Ever since a shocked Europe rushed to sign a "refugee" deal with Turkey's Erdogan in March of this year, according to which it would pay the Turkish ruler €6 billion and offered Turks visa-free travel across the customs union just to contain the 2 million Syrian refugees inside its borders and prevent another mass migration exodus toward Germany, Erdogan knew he has the upper hand in all future negotiations with Europe.
This was confirmed yesterday when Turkey announced it would not fulfill its part of the refugee deal with the EU if the bloc does not lift its visa requirements for Turkish citizens by October, Turkey’s foreign minister, Mevlut Cavusoglu, told a German daily.
Turkey’s fulfillment of its commitments under the refugee deal with the EU “depends on the lifting of visa requirements for our citizens that is also a subject of the agreement,” Cavusoglu said during an exclusive interview with Frankfurter Allgemeine Zeitung. The minister also stressed that the Turkish government is waiting for a “specific deadline” to be set for the lifting of visa requirements. “It can be early or mid-October but we wait for an exact date,” he said.
Diplomatically, Cavusoglu emphasized that his words are “not a threat,” but added that “if there is no visa abolition, we will be forced to abandon the agreement struck on March 18 concerning taking back [refugees].”
So yes, it was a threat, if only one which reacts to Europe's realization that it had made a bargain with the devil, and was trying to pull out however while hoping Turkey would keep its end of the bargain. Turkey, however, has refused, and now the 2 month countdown to October and another refugee flood may have begun.
Cavusoglu also said that the deal is working only because Turkey is taking “very serious measures” to stop the refugee inflow, particularly in fighting people smugglers. Under the agreement signed in March, Brussels pledged to pay Turkey €6 billion, grant visa-free travel to Turkish nationals, and speed up EU accession talks with Ankara. In exchange, Turkey agreed to take back all illegal migrants and refugees that reach Greece via Turkey, while allowing a certain number of asylum seekers to travel to the EU legally.
The deal came into force on March 20. The visa-free pass was initially to be introduced by July, however, Europe came up with a loophole according to which Turkey had failed to comply with all of the EU’s 72 criteria for lifting the visa requirement, including relaxing its stringent anti-terror legislation, which has become a sticking point in negotiations. The situation was further complicated, as RT adds, by the failed coup attempt in Turkey on July 15, as many EU officials and politicians have voiced concern over the Turkish government’s crackdown on fundamental rights. Some have stressed that the foiled rebellion must not be used as a “carte blanche for arbitrariness.”
New concerns emerged after the possible reintroduction of the death penalty in Turkey, which caused particular concern in Europe. EU Foreign Policy Chief Federica Mogherini has warned that no country with capital punishment can become an EU member, and German government spokesman Steffen Seibert said that bringing back the death penalty would lead to an “immediate suspension of accession talks.”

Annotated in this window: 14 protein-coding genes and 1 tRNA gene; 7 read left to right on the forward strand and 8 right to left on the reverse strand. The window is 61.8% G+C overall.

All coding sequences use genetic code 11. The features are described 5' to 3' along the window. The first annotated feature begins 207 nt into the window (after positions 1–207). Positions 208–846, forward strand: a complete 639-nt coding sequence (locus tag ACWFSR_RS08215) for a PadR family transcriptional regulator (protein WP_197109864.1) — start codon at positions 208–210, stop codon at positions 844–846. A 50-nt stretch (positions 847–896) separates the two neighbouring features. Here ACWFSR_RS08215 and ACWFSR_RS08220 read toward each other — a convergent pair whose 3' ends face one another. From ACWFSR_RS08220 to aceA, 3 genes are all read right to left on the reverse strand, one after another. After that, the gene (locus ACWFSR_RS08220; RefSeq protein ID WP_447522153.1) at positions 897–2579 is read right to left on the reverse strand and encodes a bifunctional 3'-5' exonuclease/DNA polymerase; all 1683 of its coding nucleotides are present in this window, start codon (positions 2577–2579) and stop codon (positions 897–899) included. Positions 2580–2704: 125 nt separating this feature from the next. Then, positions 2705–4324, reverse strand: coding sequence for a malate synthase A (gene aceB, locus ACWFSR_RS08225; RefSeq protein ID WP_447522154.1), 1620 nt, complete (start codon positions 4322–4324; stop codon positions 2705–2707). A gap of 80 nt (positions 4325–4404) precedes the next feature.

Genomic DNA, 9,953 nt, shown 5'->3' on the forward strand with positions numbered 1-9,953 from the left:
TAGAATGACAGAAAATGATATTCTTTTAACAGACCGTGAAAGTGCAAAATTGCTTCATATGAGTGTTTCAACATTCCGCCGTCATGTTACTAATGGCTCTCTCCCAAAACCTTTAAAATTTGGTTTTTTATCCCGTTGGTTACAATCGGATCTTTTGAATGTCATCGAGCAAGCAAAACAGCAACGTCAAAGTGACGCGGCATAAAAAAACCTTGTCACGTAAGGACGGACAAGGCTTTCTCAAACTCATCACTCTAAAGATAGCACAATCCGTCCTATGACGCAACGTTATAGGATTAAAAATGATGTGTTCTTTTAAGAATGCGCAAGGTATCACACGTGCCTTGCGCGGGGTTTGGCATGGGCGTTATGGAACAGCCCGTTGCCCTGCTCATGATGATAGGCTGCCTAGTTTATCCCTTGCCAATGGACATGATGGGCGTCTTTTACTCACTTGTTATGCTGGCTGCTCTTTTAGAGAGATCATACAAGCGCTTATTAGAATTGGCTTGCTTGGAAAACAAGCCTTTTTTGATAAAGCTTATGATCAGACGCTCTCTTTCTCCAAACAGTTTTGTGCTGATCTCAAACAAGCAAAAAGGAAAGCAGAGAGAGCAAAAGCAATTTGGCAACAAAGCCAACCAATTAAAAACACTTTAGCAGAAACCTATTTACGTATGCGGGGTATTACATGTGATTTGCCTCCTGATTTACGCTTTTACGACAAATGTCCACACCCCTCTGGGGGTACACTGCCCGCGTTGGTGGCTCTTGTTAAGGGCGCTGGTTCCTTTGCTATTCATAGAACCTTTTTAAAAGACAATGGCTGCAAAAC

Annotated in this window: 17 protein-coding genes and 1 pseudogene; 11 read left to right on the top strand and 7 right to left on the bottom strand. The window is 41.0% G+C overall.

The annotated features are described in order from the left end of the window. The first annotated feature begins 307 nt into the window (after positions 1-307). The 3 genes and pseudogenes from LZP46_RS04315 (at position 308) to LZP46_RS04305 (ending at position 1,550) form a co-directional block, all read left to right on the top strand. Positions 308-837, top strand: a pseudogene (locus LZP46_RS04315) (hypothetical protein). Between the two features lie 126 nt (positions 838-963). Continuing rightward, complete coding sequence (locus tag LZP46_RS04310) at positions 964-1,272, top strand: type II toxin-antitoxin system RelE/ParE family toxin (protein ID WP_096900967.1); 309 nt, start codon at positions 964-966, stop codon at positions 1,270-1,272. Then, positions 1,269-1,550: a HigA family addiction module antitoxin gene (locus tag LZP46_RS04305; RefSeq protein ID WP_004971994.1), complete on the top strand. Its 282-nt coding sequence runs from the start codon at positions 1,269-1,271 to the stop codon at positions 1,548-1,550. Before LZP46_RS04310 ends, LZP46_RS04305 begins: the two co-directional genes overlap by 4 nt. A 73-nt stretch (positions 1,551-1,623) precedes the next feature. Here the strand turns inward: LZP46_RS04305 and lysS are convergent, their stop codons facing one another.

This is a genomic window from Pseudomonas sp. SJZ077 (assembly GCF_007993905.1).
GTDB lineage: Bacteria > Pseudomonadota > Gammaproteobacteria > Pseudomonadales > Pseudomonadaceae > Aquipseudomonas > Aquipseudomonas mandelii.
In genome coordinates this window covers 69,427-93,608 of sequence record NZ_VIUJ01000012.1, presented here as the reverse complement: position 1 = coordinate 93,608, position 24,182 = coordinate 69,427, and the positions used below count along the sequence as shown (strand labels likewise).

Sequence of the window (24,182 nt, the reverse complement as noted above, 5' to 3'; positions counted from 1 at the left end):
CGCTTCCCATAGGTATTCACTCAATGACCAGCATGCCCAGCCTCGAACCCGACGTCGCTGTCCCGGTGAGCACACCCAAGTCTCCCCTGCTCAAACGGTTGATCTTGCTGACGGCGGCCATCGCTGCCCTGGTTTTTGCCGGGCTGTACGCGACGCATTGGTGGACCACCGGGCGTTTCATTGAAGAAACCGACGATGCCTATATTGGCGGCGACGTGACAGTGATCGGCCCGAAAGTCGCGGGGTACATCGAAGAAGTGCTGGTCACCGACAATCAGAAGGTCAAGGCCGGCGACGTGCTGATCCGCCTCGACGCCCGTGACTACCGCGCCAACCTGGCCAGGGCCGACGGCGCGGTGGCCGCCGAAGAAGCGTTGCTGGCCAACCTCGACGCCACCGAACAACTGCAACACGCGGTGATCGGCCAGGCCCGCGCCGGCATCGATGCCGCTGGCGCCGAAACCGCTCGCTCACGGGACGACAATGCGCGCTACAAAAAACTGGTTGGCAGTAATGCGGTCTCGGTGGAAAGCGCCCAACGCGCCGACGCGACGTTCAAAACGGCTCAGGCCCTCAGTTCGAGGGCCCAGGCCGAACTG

In the meantime, the refugee leaks may have already started. On Sunday Greece complained about an increasing influx of refugees from Turkey, stressing that the number of new arrivals had grown significantly following the foiled coup. Some people in Greece have even compared the present situation to that which had existed before the deal with Turkey was struck.
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Fast forward to today when Germany's vice chancellor Sigmar Gabriel responded to Turkey's latest ultimatum, saying It depends on Ankara whether Turks enjoy visa-free travel to Europe, adding that it was the right decision to ban a live broadcast by the Turkish president to a rally in Cologne on the weekend. “It is up to Turkey if there is or there isn't visa liberalization,” Reuters quoted German Vice Chancellor Sigmar Gabriel as saying while on an official visit to northern Germany.
“Germany and Europe should under no circumstances be blackmailed,” Gabriel added.
The vice chancellor also welcomed the move by Germany’s highest court to block a livestream address by Turkish President Recep Tayyip Erdogan to a rally of Turkish nationals in Germany’s Cologne on Sunday.
Needless to say Germany is playing a dangerous game here as Erdogan knows he has little to lose if he breaches the terms of the March deal, which he can claim was already violated by Europe and thus boost his populist image even more. After all, once Germany is flooded with another million in potential radical jihadists, it will come crawling to Ankara, begging to redo the deal, only this time the terms will be that much higher. Then again, perhaps Germany and the "European democracies" should have though of all this before they agreed to deal with Erdogan who is now well on his way to becoming the undisputed authoritarian leader of the Turkish nation, which continues to undergo historic purges of all of Erdogan's political opponents.